CORVALLIS, Ore. — A recent survey placed climate change near the bottom of public officials’ and community leaders’ concerns.
The survey, conducted by the Oregon Sea Grant and Oregon State University, surveyed city managers and planners, city council members and county commissioners and other leaders in non-governmental organizations. Many said they believed the local climate was changing, but it wasn’t an urgent concern.
The results of the survey placed climate change effects next to the bottom on a list of seven significant potential stressors on a community during the next 10 years. The top-ranked stressors were a weak economy and the impact of a tsunami or earthquake.
Most officials believed addressing climate change would benefit the community, but there’s a disconnect between beliefs and concerns.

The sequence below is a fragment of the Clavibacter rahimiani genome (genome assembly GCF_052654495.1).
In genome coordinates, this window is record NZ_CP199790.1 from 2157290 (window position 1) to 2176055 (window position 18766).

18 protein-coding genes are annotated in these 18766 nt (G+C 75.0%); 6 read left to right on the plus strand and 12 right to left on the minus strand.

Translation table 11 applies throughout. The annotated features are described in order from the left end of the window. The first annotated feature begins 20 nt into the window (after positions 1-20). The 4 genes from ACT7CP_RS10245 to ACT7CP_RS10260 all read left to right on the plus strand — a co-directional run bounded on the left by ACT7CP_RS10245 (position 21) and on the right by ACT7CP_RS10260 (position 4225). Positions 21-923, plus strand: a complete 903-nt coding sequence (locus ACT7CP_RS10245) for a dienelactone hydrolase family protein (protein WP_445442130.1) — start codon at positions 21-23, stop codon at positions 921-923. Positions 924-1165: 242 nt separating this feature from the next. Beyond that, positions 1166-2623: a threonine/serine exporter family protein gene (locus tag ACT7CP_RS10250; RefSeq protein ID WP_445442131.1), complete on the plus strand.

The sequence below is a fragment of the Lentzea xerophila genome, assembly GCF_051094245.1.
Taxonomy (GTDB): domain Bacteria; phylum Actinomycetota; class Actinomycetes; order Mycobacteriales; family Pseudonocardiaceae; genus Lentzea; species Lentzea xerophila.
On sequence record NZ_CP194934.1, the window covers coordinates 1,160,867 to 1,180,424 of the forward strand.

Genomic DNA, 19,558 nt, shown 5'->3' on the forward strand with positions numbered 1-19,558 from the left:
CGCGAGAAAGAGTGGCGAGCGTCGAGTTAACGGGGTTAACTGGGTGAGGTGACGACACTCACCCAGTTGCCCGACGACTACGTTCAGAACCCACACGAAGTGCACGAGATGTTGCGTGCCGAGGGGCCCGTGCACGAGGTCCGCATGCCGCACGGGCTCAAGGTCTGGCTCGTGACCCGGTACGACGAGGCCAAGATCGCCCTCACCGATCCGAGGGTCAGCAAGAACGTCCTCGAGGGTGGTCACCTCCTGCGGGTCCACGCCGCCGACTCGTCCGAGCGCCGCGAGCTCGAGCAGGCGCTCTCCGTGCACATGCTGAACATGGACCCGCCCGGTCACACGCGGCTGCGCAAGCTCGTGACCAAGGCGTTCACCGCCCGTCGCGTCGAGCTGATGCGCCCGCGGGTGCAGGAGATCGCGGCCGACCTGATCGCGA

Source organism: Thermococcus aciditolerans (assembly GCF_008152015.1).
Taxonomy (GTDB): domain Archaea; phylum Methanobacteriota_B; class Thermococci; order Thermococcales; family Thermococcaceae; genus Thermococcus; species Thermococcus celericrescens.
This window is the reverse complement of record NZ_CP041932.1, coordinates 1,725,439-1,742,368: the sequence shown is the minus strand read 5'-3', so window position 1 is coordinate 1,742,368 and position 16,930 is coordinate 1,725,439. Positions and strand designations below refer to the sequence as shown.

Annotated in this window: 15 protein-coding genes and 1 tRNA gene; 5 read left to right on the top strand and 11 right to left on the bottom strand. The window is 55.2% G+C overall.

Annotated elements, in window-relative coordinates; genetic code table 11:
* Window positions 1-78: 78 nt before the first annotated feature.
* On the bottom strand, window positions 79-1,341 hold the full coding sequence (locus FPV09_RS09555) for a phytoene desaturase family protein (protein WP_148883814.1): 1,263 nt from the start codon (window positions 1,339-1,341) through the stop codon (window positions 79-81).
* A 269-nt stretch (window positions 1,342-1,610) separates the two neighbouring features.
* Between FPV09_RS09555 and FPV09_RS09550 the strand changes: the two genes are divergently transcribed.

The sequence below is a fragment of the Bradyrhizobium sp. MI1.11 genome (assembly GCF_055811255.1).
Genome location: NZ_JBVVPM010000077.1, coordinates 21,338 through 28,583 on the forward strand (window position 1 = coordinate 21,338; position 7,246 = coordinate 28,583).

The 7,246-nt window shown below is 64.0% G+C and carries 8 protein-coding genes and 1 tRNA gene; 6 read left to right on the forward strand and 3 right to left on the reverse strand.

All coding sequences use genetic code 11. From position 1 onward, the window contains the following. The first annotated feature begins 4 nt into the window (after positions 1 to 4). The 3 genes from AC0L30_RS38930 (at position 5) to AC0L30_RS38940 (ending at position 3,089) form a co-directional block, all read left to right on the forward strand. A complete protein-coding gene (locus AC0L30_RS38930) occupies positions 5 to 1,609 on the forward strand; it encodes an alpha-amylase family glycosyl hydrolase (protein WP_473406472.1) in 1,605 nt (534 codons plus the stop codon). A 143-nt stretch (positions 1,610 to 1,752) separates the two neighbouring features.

“As of last May, many coastal professionals, about 44 percent of the survey respondents, were not currently involved in planning to adapt to its effects,” said Joseph Cone, the Sea Grant assistant director.
In communities where climate change planning has begun, it’s still in an early fact-finding stage. Information about flooding or saltwater intrusion, species and habitat vulnerability and predictions of ecosystem impacts is needed. In addition, officials want information about the cost of climate adaptation, social and economic vulnerabilities and how to communicate climate risks.
For more information about the survey and the result, click here.